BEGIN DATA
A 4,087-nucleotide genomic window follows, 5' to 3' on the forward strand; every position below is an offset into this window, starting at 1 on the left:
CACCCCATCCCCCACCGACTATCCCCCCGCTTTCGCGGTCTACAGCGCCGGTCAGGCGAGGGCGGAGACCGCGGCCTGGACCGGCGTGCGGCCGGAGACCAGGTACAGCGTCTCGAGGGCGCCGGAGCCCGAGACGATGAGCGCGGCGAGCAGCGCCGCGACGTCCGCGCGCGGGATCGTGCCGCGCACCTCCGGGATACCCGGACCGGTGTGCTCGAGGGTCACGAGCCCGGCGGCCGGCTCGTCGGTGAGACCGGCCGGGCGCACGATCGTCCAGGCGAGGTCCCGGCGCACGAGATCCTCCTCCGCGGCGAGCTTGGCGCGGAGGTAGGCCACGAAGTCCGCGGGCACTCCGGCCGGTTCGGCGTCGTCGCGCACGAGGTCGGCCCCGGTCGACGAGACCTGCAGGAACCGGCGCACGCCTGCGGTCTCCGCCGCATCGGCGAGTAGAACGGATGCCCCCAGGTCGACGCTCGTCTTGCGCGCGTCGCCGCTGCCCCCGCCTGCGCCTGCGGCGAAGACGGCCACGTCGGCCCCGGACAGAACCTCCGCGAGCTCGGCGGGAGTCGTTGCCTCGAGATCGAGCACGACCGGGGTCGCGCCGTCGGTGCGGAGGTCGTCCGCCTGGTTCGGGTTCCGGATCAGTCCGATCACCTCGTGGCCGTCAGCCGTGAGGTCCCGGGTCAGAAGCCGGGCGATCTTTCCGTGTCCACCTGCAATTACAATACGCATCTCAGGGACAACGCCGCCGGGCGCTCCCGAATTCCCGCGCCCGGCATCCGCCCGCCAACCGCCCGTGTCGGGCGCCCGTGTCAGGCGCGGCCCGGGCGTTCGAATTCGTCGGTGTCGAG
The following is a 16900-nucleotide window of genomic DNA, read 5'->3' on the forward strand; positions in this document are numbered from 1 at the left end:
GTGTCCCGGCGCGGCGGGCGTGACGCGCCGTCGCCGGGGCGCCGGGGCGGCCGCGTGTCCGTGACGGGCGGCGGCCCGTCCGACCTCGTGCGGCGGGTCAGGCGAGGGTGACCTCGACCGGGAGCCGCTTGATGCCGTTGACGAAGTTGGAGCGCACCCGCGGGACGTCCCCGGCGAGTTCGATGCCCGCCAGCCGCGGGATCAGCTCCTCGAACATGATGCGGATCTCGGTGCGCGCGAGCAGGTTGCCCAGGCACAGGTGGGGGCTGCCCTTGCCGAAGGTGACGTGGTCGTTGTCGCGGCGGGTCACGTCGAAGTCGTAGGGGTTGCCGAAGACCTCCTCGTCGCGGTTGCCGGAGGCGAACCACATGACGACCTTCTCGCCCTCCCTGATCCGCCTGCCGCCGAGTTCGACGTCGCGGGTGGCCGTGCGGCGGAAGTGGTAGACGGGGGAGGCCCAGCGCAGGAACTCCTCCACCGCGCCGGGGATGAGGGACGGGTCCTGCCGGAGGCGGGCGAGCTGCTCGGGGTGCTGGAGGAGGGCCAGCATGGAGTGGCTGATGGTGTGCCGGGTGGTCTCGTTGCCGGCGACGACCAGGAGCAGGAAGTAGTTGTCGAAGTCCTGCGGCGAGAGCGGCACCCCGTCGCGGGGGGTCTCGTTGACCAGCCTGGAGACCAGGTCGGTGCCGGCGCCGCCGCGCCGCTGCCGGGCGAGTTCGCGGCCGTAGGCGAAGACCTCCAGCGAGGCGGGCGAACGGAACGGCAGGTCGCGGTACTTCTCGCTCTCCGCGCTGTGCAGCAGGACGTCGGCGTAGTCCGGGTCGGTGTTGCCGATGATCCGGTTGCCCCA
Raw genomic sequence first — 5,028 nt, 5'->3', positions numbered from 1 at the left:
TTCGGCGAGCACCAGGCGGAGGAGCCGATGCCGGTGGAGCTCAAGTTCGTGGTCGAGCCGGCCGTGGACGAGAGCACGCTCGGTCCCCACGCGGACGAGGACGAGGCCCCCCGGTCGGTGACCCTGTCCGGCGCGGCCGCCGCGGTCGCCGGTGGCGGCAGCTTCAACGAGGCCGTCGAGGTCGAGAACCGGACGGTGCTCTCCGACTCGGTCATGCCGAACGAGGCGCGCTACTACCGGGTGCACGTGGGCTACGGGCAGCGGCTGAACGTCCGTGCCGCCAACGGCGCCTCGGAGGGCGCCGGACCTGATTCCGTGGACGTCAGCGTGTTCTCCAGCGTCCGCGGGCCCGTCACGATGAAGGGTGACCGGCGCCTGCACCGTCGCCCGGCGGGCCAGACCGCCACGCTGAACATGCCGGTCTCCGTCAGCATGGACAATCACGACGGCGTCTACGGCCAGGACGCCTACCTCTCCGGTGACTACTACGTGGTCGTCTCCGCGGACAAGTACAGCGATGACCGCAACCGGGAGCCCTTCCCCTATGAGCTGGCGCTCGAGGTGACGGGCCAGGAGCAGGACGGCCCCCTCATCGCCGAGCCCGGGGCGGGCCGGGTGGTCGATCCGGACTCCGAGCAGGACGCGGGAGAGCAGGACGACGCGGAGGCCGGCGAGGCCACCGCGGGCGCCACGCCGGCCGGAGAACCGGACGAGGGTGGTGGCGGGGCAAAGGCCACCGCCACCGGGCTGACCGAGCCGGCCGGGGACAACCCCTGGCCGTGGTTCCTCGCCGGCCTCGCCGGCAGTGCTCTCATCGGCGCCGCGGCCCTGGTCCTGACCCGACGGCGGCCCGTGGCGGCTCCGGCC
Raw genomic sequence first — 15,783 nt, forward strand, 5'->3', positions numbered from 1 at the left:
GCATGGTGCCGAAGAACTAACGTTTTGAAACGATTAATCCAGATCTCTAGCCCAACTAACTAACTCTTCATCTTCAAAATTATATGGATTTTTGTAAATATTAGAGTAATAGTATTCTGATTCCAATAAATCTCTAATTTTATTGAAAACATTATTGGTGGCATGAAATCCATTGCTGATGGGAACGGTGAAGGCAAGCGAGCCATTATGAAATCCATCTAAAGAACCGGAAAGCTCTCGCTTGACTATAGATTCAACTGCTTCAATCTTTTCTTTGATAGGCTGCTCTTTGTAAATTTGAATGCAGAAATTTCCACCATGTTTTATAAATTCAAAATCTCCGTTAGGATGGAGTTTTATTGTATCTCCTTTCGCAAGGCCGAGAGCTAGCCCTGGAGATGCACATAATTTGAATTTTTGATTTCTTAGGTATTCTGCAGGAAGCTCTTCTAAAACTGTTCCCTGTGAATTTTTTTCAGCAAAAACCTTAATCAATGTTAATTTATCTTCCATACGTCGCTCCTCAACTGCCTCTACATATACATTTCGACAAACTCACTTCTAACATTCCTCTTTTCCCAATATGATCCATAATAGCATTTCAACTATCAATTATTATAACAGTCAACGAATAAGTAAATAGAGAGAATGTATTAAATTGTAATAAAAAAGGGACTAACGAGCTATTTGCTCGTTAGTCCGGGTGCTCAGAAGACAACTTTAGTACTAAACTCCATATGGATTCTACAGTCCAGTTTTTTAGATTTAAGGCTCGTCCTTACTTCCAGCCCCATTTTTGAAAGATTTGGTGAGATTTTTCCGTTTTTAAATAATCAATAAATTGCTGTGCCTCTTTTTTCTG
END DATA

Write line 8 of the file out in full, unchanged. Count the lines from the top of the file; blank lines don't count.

GCATGGTGCCGAAGAACTAACGTTTTGAAACGATTAATCCAGATCTCTAGCCCAACTAACTAACTCTTCATCTTCAAAATTATATGGATTTTTGTAAATATTAGAGTAATAGTATTCTGATTCCAATAAATCTCTAATTTTATTGAAAACATTATTGGTGGCATGAAATCCATTGCTGATGGGAACGGTGAAGGCAAGCGAGCCATTATGAAATCCATCTAAAGAACCGGAAAGCTCTCGCTTGACTATAGATTCAACTGCTTCAATCTTTTCTTTGATAGGCTGCTCTTTGTAAATTTGAATGCAGAAATTTCCACCATGTTTTATAAATTCAAAATCTCCGTTAGGATGGAGTTTTATTGTATCTCCTTTCGCAAGGCCGAGAGCTAGCCCTGGAGATGCACATAATTTGAATTTTTGATTTCTTAGGTATTCTGCAGGAAGCTCTTCTAAAACTGTTCCCTGTGAATTTTTTTCAGCAAAAACCTTAATCAATGTTAATTTATCTTCCATACGTCGCTCCTCAACTGCCTCTACATATACATTTCGACAAACTCACTTCTAACATTCCTCTTTTCCCAATATGATCCATAATAGCATTTCAACTATCAATTATTATAACAGTCAACGAATAAGTAAATAGAGAGAATGTATTAAATTGTAATAAAAAAGGGACTAACGAGCTATTTGCTCGTTAGTCCGGGTGCTCAGAAGACAACTTTAGTACTAAACTCCATATGGATTCTACAGTCCAGTTTTTTAGATTTAAGGCTCGTCCTTACTTCCAGCCCCATTTTTGAAAGATTTGGTGAGATTTTTCCGTTTTTAAATAATCAATAAATTGCTGTGCCTCTTTTTTCTG